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Old 05-07-2015, 01:00 PM   #1 (permalink)
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Braking = foot & knee pain

braking my race buggy is killing me, I have to fix this but don't know where to start.

After a day trail riding my knee hurts bad and it lasts 2-3 days, the truck ride homes are rough.

After completing one lap last weekend (9 miles of racing) my foot is all screwed up. It hurts, like tendon and muscle pain. It was hard to push my tow rig clutch in the next day.

12" pedal
Wilwood High-Performance Disc Brakes - Pedal No: 340-1287



Dual 7/8 masters
Wilwood High-Performance Disc Brakes - MasterCylinder No: 260-6765


The buggy stops fine its just very hard to push. Front are dual piston ford dana 60 calipers, rear calipers are 3/4 chevy.





Any way to make this easier to brake? Is this an ergonomics issue with my set up?
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Old 05-07-2015, 01:09 PM   #2 (permalink)
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How stiff is the pedal? If it's plenty stiff right now, you can step to one/both smaller master cylinders. Softer pedal, more PSI. What about getting a vacuum or hydraulic booster?
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Old 05-07-2015, 01:30 PM   #3 (permalink)
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Smaller MCs or a larger pedal ratio. I run dual 7/8ths with 3/4 calipers, but with the CNC 8.7:1 pedal. I would call it a spongy pedal, but the brakes work well and without fatigue.
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Old 05-07-2015, 01:34 PM   #4 (permalink)
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an 8:1 ratio would be easier to push?

Or would changing to a 3/4 bore be a better starting point?
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Old 05-07-2015, 01:40 PM   #5 (permalink)
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I've been through this but my solution was not to screw with the pedal. It was the angle of the seat and distance to the pedals that caused the pain.

My foot was at a weird angle due to being too close to the pedals and my foot would start to hurt, then within an hour my leg would be killing me.

Not saying it will solve the issue, as stiffness may be the problem. But its another factor in the equation.
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Old 05-07-2015, 01:45 PM   #6 (permalink)
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Yes. You're gaining a mechanical advantage over the masters with the larger ratio pedal and a hydraulic advantage over the calipers with the smaller bore masters. Each is going to net you a softer pedal with a longer travel for any given braking force. The masters are going to be cheaper and won't require any configuration change. I'd order up a couple 3/4s, replace the front and see if you like it. You can judge if you like that direction from there.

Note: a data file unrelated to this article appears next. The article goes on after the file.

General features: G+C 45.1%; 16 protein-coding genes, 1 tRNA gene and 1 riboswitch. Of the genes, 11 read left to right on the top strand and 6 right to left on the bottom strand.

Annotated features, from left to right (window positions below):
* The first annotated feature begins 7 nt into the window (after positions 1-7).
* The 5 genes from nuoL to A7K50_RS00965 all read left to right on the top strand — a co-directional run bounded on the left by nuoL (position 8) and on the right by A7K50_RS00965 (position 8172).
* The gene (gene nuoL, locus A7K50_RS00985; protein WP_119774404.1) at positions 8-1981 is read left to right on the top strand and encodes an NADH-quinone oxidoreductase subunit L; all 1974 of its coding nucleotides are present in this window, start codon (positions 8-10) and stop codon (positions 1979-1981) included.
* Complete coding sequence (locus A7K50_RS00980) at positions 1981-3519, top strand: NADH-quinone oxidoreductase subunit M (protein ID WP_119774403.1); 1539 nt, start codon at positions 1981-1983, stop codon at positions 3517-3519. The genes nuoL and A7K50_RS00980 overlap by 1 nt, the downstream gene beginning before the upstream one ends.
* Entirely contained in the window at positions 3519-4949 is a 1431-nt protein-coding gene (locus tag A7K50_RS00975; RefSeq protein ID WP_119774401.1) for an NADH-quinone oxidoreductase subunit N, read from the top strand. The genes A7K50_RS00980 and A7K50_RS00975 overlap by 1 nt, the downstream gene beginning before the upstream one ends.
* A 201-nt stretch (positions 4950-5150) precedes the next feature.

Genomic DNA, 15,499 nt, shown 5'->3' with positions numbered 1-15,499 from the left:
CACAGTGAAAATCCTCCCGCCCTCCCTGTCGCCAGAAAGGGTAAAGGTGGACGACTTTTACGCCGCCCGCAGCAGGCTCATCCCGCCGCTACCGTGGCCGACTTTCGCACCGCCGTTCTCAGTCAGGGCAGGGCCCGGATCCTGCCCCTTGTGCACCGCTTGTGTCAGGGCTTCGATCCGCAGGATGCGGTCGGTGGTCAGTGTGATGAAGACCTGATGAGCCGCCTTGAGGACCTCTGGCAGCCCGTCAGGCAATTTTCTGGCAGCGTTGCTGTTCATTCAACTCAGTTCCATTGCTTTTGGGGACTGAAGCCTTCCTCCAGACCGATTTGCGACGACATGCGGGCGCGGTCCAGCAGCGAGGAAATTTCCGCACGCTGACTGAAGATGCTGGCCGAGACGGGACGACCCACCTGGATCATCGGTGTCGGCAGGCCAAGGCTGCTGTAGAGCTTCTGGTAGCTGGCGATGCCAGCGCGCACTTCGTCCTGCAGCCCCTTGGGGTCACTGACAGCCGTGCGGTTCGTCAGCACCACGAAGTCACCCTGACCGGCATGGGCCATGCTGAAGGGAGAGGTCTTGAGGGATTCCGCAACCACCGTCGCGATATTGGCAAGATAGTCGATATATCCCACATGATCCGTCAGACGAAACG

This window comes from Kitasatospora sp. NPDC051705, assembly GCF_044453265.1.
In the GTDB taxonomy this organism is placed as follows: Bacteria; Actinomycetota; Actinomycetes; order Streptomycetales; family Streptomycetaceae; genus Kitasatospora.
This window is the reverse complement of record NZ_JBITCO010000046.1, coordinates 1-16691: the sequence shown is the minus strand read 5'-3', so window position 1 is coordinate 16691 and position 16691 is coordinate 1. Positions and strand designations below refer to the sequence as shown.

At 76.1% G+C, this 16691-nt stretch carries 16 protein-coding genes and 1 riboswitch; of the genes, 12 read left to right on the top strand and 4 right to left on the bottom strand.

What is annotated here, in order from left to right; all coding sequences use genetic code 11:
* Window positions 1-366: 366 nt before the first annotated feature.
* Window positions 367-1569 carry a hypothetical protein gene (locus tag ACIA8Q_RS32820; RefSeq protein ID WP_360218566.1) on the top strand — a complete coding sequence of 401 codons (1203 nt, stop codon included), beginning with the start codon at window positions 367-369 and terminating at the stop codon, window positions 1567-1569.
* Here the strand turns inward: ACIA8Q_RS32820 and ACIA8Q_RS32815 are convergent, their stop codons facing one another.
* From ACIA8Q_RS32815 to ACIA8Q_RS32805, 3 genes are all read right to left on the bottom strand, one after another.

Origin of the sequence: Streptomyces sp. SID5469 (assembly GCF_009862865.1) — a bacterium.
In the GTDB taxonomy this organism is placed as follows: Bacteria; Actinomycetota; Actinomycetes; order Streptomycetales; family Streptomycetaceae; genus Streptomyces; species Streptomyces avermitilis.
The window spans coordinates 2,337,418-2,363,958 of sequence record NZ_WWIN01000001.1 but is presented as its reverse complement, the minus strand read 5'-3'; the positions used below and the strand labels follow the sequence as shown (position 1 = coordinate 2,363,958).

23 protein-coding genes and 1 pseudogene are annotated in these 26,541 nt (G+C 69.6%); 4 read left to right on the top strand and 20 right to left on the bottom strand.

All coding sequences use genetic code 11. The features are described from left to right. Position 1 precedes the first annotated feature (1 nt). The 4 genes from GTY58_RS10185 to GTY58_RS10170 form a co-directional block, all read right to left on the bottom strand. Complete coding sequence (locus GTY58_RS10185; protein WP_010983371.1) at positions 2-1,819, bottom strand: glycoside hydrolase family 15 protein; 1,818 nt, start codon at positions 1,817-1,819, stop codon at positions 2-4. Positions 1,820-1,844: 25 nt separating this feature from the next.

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Old 05-07-2015, 01:55 PM   #7 (permalink)
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Quote:
Originally Posted by AgitatedPancake View Post
How stiff is the pedal? If it's plenty stiff right now, you can step to one/both smaller master cylinders. Softer pedal, more PSI. What about getting a vacuum or hydraulic booster?
I get full pedal movement, it will go down a long ways when pressed. Its hard to push throughout the full range.
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Old 05-07-2015, 02:12 PM   #8 (permalink)
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I've been through this but my solution was not to screw with the pedal. It was the angle of the seat and distance to the pedals that caused the pain.

My foot was at a weird angle due to being too close to the pedals and my foot would start to hurt, then within an hour my leg would be killing me.

Not saying it will solve the issue, as stiffness may be the problem. But its another factor in the equation.
due to the knee joint and foot joint pain, this was actually what I suspected. the brake is much closer to me, and higher than the gas.

The brake is slightly depressed in this picture BUT it will go almost to the floor, I need to be cautious how and where I move it.

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Old 05-07-2015, 02:19 PM   #9 (permalink)
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I think the guy in post 5 is more on the right track then... Judging by your pics you're pushing considerably down and forward. My seat to pedal configuration is more along the lines of a sports car where I mostly just push forward. I've got years worth of motocross damage to my knees as well and it's not an issue.

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Old 05-07-2015, 02:45 PM   #10 (permalink)
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That's more or less how mine was. I was able to get the pedal pain to stop by changing my seat position so I wasn't pushing down and forward. I found that as the brake depressed my ankle would make a weird move. The brake pedal also wasn't in line with my leg. My theory is that doesn't help either.

By trying to make it more like CrushinAZ's sports car position it got much better.
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Old 05-07-2015, 09:18 PM   #11 (permalink)
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fix the geometry but how about some aleeve twice daily for a day before and a few days after the ride?
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Old 05-07-2015, 09:59 PM   #12 (permalink)
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..........white people problems.
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Old 05-08-2015, 12:41 AM   #13 (permalink)
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Have you looked into going hydroboost? Some of the setups are fairly large but could help with the amount of pedal pressure needed
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Old 05-08-2015, 06:11 AM   #14 (permalink)